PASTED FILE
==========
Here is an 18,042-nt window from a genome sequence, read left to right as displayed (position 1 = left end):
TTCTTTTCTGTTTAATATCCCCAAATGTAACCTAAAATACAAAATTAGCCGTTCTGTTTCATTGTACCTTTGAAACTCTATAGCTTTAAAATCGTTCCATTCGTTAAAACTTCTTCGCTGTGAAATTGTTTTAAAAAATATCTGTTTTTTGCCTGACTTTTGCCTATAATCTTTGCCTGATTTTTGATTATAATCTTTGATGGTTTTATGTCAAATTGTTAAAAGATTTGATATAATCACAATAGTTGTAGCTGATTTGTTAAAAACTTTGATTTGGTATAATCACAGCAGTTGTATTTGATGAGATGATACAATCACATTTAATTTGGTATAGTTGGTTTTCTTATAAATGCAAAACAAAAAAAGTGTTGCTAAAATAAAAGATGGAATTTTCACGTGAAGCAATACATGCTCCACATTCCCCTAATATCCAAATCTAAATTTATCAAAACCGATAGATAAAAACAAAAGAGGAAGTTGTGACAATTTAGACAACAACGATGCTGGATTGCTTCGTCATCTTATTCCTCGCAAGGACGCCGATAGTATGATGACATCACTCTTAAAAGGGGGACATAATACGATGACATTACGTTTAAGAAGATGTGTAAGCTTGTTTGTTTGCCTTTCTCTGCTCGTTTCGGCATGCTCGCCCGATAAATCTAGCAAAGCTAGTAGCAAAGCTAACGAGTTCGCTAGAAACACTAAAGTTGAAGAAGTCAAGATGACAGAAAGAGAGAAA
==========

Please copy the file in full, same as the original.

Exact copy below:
Here is an 18,042-nt window from a genome sequence, read left to right as displayed (position 1 = left end):
TTCTTTTCTGTTTAATATCCCCAAATGTAACCTAAAATACAAAATTAGCCGTTCTGTTTCATTGTACCTTTGAAACTCTATAGCTTTAAAATCGTTCCATTCGTTAAAACTTCTTCGCTGTGAAATTGTTTTAAAAAATATCTGTTTTTTGCCTGACTTTTGCCTATAATCTTTGCCTGATTTTTGATTATAATCTTTGATGGTTTTATGTCAAATTGTTAAAAGATTTGATATAATCACAATAGTTGTAGCTGATTTGTTAAAAACTTTGATTTGGTATAATCACAGCAGTTGTATTTGATGAGATGATACAATCACATTTAATTTGGTATAGTTGGTTTTCTTATAAATGCAAAACAAAAAAAGTGTTGCTAAAATAAAAGATGGAATTTTCACGTGAAGCAATACATGCTCCACATTCCCCTAATATCCAAATCTAAATTTATCAAAACCGATAGATAAAAACAAAAGAGGAAGTTGTGACAATTTAGACAACAACGATGCTGGATTGCTTCGTCATCTTATTCCTCGCAAGGACGCCGATAGTATGATGACATCACTCTTAAAAGGGGGACATAATACGATGACATTACGTTTAAGAAGATGTGTAAGCTTGTTTGTTTGCCTTTCTCTGCTCGTTTCGGCATGCTCGCCCGATAAATCTAGCAAAGCTAGTAGCAAAGCTAACGAGTTCGCTAGAAACACTAAAGTTGAAGAAGTCAAGATGACAGAAAGAGAGAAA